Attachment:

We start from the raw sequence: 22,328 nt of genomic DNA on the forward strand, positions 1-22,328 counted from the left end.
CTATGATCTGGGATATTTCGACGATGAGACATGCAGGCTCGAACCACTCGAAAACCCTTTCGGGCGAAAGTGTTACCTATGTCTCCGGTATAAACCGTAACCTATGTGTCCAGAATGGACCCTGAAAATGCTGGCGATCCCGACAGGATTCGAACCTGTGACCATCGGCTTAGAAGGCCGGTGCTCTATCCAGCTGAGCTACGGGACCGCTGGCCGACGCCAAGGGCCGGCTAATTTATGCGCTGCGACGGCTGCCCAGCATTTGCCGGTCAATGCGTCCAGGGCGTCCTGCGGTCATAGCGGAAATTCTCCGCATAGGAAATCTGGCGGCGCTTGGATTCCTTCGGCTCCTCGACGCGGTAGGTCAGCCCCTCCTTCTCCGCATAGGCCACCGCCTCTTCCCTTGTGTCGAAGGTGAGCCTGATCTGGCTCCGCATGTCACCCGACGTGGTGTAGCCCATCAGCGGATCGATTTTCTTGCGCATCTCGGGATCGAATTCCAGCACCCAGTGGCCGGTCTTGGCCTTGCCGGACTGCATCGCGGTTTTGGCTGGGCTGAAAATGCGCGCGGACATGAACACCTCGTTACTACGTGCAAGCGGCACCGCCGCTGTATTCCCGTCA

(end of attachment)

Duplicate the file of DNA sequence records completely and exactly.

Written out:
We start from the raw sequence: 22,328 nt of genomic DNA on the forward strand, positions 1-22,328 counted from the left end.
CTATGATCTGGGATATTTCGACGATGAGACATGCAGGCTCGAACCACTCGAAAACCCTTTCGGGCGAAAGTGTTACCTATGTCTCCGGTATAAACCGTAACCTATGTGTCCAGAATGGACCCTGAAAATGCTGGCGATCCCGACAGGATTCGAACCTGTGACCATCGGCTTAGAAGGCCGGTGCTCTATCCAGCTGAGCTACGGGACCGCTGGCCGACGCCAAGGGCCGGCTAATTTATGCGCTGCGACGGCTGCCCAGCATTTGCCGGTCAATGCGTCCAGGGCGTCCTGCGGTCATAGCGGAAATTCTCCGCATAGGAAATCTGGCGGCGCTTGGATTCCTTCGGCTCCTCGACGCGGTAGGTCAGCCCCTCCTTCTCCGCATAGGCCACCGCCTCTTCCCTTGTGTCGAAGGTGAGCCTGATCTGGCTCCGCATGTCACCCGACGTGGTGTAGCCCATCAGCGGATCGATTTTCTTGCGCATCTCGGGATCGAATTCCAGCACCCAGTGGCCGGTCTTGGCCTTGCCGGACTGCATCGCGGTTTTGGCTGGGCTGAAAATGCGCGCGGACATGAACACCTCGTTACTACGTGCAAGCGGCACCGCCGCTGTATTCCCGTCA